Friendly Advice to the Ocean City Tourist Bureau

August 30, 1992|By ERIC SIEGEL | ERIC SIEGEL,Eric Siegel is a feature reporter for The Sun.

I recently returned from my annual pilgrimage to Ocean City with sand in my shoes and some thoughts for a gubernatorial task force looking to improve stagnant tourism at the state's most popular resort.

The thoughts are offered from the perspective of someone who first visited Ocean City 30 years ago as a teen-ager; worked there as a college student and continue to visit as an adult father of two. In other words, a perspective of age as well as affection.

* Make a concerted effort to increase African-American visitors.

It is striking -- almost jarring -- to see how few blacks there are at the beach, especially given its proximity to large black populations in the Baltimore and Washington areas. If blacks make up 1 percent of the visitors to Ocean City at any given time, that would be a lot. It's a situation that I have seen change scarcely, if at all, in at least three decades. It's also a situation whose reasons are deeply rooted in history and culture.

Historically, the Eastern Shore was the among the state's most conservative and, yes, racist areas. It's little wonder that in years past blacks, in choosing a vacation destination, would be reluctant to seek out an area with such a deep-seated history of inhospitality. It's also folly to assume that vestiges of those racist attitudes no longer exist among at least some of those who work at, visit or own businesses at the beach.

Culturally, perceptions of what the beach is about have been shaped for a couple of generations now by such popular white-oriented visual and aural images as the Annette Funicello-Frankie Avalon movie ''Beach Blanket Bingo'' and the Beach Boys' ode to blond hair and suntans, ''California Girls.''

That's admittedly a lot of baggage to overcome, but it's no reason not to try. Increasing the number of blacks in ads; targeting advertising to the black community and stepping up efforts to increase state and regional black conventions could be some places to start. At the very least, Ocean City should devote the same time and resources to promoting itself to the black community in the future as it has to promoting itself as a year-round resort in the past.

* Encourage businesses to hold the line on prices -- or roll them back.

Besides the ocean, Ocean City used to have two main things going for it, especially for Marylanders: it was nearby and it wasn't expensive.

The resort hasn't gotten any further away; in fact, with the state's ''Reach the Beach'' program it might actually be easier to get to than it was a decade ago. But prices have gone through the roof. Dinner for four at the landmark Phillips Restaurant can run $75 to $80; you can stay at upscale resorts like Hilton Head for not much more than the cost of an oceanfront room in Ocean City. Indeed, Ocean City has long been known as one of those places that can separate people from their money as quickly as possible. The problem is, it used to be a joke; now it's too close to reality.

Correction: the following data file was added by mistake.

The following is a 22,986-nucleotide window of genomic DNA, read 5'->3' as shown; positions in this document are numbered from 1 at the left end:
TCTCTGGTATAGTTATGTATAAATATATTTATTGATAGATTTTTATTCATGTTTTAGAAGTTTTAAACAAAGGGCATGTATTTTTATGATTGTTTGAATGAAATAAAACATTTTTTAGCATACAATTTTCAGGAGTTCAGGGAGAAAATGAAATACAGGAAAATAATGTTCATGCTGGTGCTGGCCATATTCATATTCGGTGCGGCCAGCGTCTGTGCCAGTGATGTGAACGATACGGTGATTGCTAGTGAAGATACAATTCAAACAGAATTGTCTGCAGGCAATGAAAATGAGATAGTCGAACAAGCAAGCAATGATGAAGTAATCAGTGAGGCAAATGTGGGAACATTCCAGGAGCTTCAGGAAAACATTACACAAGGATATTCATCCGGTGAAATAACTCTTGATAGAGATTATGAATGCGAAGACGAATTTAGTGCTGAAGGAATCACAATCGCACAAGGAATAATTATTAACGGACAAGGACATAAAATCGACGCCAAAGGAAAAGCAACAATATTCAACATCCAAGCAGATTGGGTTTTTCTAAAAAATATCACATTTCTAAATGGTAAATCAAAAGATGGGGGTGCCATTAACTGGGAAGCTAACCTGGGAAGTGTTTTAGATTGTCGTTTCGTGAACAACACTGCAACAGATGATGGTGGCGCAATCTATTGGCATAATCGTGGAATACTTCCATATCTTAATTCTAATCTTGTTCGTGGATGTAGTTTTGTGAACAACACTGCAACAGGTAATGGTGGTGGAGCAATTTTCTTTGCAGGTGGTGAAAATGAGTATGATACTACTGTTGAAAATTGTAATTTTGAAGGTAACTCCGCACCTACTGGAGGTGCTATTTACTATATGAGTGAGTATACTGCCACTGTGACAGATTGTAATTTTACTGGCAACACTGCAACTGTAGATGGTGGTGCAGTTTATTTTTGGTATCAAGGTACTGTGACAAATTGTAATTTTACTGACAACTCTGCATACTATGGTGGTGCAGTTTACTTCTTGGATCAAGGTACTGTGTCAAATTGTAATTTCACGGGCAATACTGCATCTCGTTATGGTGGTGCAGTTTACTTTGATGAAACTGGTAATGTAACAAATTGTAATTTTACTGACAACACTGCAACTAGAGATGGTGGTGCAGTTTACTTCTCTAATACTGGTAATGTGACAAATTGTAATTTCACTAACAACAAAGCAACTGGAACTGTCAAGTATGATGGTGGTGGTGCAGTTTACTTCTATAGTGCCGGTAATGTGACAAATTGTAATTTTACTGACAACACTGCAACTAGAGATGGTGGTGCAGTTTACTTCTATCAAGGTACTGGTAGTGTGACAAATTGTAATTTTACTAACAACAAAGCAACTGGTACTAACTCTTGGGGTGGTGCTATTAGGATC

It's impossible to know how many potential visitors, daunted by high prices, shun the resort entirely or shorten their stay. It's also impossible to know how many take advantage of low air fares to go somewhere else, figuring that once they get where they're going the cost on the ground is going to be about the same. The fact is, Ocean City is no longer the inexpensive, in-state vacation it once was. It should at least begin to return to that.

Similarly, the better hotels should abandon their insistence on three-night minimum stays; it feeds a perception of a rip-off. Let those who want to stay two nights do so and they may come back for three or more next time; make them stay for three and they may not come at all -- or bother to return.

* Appreciate Ocean City for what it is.

All beach resorts are not created equal. Most of my yuppie friends and colleagues who vacation at the beach seem to prefer the serenity of North Carolina's Outer Banks. Ocean City's never going to lure the visitor whose idea of a beach vacation is a secluded stretch of sand, a weathered beach house by the water -- and nothing to do after the sun goes down but watch the stars. Ocean City's decision not to be that was made decades ago. There's no going back.

What Ocean City does offer is more on the order of a seaside honky-tonk heaven, where you can walk the beach at dawn in relative solitude but also have your choice of a good Szechuan dinner or strawberry crepes after finishing up a round of miniature golf, a T-shirt shopping spree on the boardwalk or dancing at a packed rock club at midnight. Yet Ocean City seldom emphasizes its bustling aspects; to the contrary, it sometimes seems embarrassed by them. How about an ad campaign suggesting that even if you don't go near the water, you can still have a helluva time?

* Recognize that times have changed.

In an era of increased concern about cholesterol levels and skin cancer, two of the beach's principal attractions seem curiously out of touch: fried foods and frying bodies. Ocean City needs to make more of an effort to demonstrate that fitness and a beach vacation are not incompatible. One suggestion: sponsor regular weekend competitive and family 5-K runs weekend mornings on the beach.

In the best traditions of Ocean City, you could even offer specially designed T-shirts to the winners.

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